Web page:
The format makes it easier unless the team implodes. Clubbed with Korea and Japan in Pool A, along with Sri Lanka and Hong Kong, India needs to finish in the top-two to get into the semifinal. While Korea is expected to be the other team to progress past the group stage, Japan as host for Tokyo 2020 wouldn’t have to worry about qualifying though the Japanese would like to stake claim on merit.
From the other pool, Malaysia and Pakistan are favourites to advance.
Test of nerves
It wouldn’t be as easy for the women. Clubbed with Korea, Thailand, host Indonesia and Kazakhstan, the Indian girls should reach the semifinals but beyond that, it would be a test of nerves and determination.
The recent quarterfinal finish at the World Cup may have been disappointing but it showed a structured team that wouldn’t give up till the end.
On paper, the Indian women have as much chance as any of the other three top contenders — China, Japan and Korea. India has beaten them all in the last few outings, including the Asia Cup last year, and would be keen to continue. The only areas of concern would be penalty corners and a strike-force that appears to have lost some of its sharpness — pushing Vandana Katariya ahead and allowing her and Lalremsiami to play more freely may be the simplest solution to the latter.
The new Pro League starts in 2019 and would be a qualifying route for the Olympics. With India not being part of it and the complex process itself stretching over two years, the team wouldn’t want to get into working out the permutations. Winning the Asiad would be the easiest way to avoid that.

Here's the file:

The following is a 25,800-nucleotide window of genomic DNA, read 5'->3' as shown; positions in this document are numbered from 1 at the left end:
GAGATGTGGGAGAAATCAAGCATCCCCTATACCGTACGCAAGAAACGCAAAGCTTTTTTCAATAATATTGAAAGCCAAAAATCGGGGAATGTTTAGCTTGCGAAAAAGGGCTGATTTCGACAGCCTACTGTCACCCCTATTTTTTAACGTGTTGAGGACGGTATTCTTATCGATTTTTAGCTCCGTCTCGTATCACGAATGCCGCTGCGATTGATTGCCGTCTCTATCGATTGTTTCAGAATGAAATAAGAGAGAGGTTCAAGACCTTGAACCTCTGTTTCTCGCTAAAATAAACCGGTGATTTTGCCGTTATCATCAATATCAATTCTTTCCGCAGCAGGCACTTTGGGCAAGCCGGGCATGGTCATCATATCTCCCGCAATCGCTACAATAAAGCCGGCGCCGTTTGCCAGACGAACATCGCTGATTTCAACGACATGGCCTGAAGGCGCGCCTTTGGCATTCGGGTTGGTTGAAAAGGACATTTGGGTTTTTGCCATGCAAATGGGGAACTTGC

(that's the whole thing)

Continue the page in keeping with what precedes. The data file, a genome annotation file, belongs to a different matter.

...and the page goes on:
South African Hockey Men's Squad Named
Photo - Marcel Sigg (Run Ride Dive)
The FIH Hockey World Cup takes place in Bhubaneswar in India from the 28 November until the 16 December this year. With the FIH Vitality Hockey Women’s World Cup completed this past weekend, the eyes of the International hockey audience will shift to India for the 14th edition of the men’s showpiece.
South Africa will be taking part in its 6th World Cup with a best finish of 10th achieved in 1994 and in 2010 when the World Cup was hosted in Delhi. With that in mind today South African Hockey announce a greater 29-man squad from which the final 18 will be picked following the completion of the South African Men’s IPT in Pietermaritzburg.
The new coaching team, appointed for before the Commonwealth Games and headed by coach Mark Hopkins, have adopted a transparent and informative culture within South African Hockey and it was refreshing to see regular discussions between Mark and the provincial coaches throughout the tournament. Mark firmly believes that the team selected should not just be heroes on the field, but most definitely heroes off it as well, with one of the mottos of the team "humans first, hockey players second".
Convenor of Selectors Allistar Fredericks shared his thoughts on the squad; “The selection process was a robust process as the four selectors (Allistar Fredericks, Mark Sanders, Mark Hopkins and Devon van der Merwe) have identified quality players from which coach Mark Hopkins will have a talent pool to work with. We have put together an experienced squad with a great group of youngsters. Every player at the tournament was watched and considered for selection-based form at this IPT, not because of past performances. This is a fantastic group of players and a squad that we are excited about. We also know that it will be an incredibly challenging process to finalise the 18 for the World Cup, but we are looking forward to it immensely!”
Tim Drummond, who captained South Africa in the recent Commonwealth Games and World League Semi-Finals, has been reappointed as the captain for World Cup squad.
Rassie Pieterse earns a call up on the back of an outstanding IPT, where he was named keeper of the tournament, and he is joined by the IPT Player of the Tournament, Mo Mea. Jared Cass, a superb defender for the SA Invitational U21 side is also rewarded with a place in the 29-man squad.
The experienced trio of Rhett Halket, Julian Hykes and Jonty Robinson all return having featured in the FIH World League Semi-Finals last year but missed out on the Commonwealth Games. Their collective experience of about 400 combined caps will be a massive lift to younger players like Dayaan Cassiem, Ryan Julius and Nqobile Ntuli, but also to the squad.